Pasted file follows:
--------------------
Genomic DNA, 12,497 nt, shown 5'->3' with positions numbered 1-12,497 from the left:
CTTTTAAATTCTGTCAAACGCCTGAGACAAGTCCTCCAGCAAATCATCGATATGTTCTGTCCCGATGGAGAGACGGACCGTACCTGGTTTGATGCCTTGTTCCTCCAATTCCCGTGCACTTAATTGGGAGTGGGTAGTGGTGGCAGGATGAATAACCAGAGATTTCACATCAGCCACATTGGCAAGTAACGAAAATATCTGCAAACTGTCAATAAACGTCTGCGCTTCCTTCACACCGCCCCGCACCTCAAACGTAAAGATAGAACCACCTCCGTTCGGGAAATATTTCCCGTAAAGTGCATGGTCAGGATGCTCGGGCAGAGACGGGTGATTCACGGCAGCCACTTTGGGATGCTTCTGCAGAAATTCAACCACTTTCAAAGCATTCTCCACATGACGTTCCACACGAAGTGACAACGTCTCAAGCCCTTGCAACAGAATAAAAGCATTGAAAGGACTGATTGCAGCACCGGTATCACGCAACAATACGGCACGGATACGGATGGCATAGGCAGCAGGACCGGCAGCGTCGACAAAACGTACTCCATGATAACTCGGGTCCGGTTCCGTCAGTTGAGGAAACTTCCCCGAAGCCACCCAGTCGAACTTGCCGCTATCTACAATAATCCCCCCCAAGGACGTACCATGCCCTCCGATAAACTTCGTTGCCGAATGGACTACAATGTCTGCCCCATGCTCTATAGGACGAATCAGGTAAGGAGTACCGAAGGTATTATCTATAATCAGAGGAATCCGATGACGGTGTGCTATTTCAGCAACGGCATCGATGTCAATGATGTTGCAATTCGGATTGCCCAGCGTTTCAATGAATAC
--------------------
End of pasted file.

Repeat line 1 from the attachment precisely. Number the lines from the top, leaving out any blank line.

Genomic DNA, 12,497 nt, shown 5'->3' with positions numbered 1-12,497 from the left: